At 93, Marjorie is funny, dry and very engaging. But it’s a story of hardship, and endurance.
“When I was born, my mother was told I didn’t make it."
They said, ‘I’m sorry, but your baby’s dead’. But when they came to take me away, I was breathing! My mother said, ‘Well, you were meant to be here’. I’m 92 now! Now, there’s a lot of people who only know me as Grandma. They don’t know I’m Marjorie! I’ve even got great, great, grandchildren. Too many – I can’t keep up.”
“I grew up in the country. I grew up in Gulgong. You know where Gulgong is? That’s where you’ve got all the gold. It was the depression - there was no work. So my father used to cut wood in exchange for vegetables. That’s how we lived. We had to walk 3 miles through the bush to school. My father died in a work accident, he was 43.
“I met my husband Bill at Port Kembla. He was in the army."
“But he was in Darwin when the bombs fell. He was never the same. After that, he got a job in a timber yard, and a chimney stack fell on his head. His neck and back bones were damaged - he had a lot of problems then. He started fitting, sometimes he’d have a fall in the street. The ambulance men got to know him, and they’d bring him home.
I got a job down on the wharves. That sounds terrible! But they were busy and exciting in those days, and I was in the café, the waitress. I loved that job. We were still a close knit family. Sometimes, when you’re old, you still think back on those hard times.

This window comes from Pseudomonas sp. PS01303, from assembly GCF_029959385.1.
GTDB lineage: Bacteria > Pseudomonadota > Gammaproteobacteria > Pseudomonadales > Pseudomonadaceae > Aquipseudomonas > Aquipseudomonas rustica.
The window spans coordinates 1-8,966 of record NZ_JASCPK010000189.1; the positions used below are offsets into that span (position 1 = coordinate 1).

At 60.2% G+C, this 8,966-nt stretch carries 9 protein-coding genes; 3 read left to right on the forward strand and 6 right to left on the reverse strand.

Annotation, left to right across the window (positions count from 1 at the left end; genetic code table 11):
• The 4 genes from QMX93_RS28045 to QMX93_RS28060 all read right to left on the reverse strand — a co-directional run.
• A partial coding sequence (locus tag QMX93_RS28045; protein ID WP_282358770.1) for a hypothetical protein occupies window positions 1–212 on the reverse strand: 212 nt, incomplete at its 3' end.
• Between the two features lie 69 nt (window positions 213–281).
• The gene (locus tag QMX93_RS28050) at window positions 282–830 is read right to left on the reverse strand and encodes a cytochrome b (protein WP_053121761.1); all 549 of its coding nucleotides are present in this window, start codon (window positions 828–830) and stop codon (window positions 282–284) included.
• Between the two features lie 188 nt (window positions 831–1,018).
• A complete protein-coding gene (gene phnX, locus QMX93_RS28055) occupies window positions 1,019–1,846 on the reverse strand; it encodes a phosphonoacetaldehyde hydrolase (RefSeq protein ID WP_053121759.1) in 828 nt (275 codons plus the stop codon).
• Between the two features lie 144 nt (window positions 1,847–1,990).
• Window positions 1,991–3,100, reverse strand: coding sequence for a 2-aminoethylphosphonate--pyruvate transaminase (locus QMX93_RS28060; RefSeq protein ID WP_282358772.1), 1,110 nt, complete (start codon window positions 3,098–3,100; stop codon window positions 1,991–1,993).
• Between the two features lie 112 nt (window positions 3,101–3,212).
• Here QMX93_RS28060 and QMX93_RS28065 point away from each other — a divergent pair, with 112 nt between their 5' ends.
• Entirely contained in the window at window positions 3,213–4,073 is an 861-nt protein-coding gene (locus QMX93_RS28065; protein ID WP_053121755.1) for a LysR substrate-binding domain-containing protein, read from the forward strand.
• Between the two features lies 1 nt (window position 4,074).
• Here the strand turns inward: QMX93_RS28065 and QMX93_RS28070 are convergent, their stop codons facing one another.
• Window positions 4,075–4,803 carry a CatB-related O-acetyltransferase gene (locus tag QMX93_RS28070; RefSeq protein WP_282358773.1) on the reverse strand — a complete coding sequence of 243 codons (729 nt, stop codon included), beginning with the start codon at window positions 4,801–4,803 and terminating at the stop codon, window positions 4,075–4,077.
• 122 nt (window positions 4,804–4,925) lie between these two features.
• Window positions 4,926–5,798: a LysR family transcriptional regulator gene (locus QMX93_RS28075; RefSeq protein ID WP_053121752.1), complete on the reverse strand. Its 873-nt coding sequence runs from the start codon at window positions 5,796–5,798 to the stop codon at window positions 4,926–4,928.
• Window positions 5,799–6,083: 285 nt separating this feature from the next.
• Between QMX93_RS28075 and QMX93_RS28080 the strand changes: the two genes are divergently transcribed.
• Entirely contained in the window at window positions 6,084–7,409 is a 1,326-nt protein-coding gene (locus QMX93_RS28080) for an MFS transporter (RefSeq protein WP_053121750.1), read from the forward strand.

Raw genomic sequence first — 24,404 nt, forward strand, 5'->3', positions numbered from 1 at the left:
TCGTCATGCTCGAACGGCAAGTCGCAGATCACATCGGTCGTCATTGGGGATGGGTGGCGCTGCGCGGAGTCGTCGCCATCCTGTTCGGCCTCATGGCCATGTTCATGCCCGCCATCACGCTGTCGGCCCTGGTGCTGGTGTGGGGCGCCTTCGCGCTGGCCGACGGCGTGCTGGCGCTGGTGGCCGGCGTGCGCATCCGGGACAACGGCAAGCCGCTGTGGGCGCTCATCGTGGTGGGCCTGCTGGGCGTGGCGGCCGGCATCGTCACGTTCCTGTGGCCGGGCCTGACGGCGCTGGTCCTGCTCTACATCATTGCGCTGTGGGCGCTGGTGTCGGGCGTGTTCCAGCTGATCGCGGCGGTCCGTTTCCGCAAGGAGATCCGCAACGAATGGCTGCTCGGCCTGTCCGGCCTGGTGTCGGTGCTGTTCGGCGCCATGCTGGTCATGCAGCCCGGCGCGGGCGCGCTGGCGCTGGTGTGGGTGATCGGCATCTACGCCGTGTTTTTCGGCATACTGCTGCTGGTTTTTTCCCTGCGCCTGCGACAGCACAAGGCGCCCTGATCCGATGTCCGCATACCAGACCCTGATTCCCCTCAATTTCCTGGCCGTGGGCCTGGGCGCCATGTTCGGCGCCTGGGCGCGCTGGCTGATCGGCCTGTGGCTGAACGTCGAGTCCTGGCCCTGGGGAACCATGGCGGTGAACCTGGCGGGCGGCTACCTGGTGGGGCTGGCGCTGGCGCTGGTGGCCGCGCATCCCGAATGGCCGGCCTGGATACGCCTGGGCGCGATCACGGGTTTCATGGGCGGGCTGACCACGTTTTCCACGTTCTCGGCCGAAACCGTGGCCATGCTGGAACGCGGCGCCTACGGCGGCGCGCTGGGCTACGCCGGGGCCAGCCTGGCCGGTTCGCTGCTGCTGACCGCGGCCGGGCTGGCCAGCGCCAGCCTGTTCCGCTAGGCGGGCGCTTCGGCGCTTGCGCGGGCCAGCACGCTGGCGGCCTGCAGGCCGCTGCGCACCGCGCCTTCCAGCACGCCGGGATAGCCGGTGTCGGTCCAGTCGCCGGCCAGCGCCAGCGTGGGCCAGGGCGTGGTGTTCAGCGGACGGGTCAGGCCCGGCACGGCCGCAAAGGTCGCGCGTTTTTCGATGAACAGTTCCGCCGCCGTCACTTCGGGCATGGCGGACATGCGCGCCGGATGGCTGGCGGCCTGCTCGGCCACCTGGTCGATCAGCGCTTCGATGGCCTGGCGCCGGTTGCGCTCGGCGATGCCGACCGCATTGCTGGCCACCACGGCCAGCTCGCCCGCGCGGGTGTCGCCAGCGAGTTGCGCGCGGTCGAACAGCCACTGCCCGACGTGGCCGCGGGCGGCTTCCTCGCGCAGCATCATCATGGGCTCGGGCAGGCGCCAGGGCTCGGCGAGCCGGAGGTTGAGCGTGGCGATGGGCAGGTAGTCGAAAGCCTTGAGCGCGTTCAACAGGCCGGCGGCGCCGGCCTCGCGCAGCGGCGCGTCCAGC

“We had six children and we raised four foster children."
“They were friends of our children at school. But they were going to take them away, and put them in a home in Sydney. It was terrible. The children wanted to stay with us. So we went to the courts and everything, and in the end, all four came with us. They stayed with us up until they got married. We lost a couple of our own children, from cancer. In those days, there was no one lovely to come and help you, no services. You had to just look after your own family. That was all you had.
I’ve had some sad times and some good times. But I could always see a lot of people worse off than I was.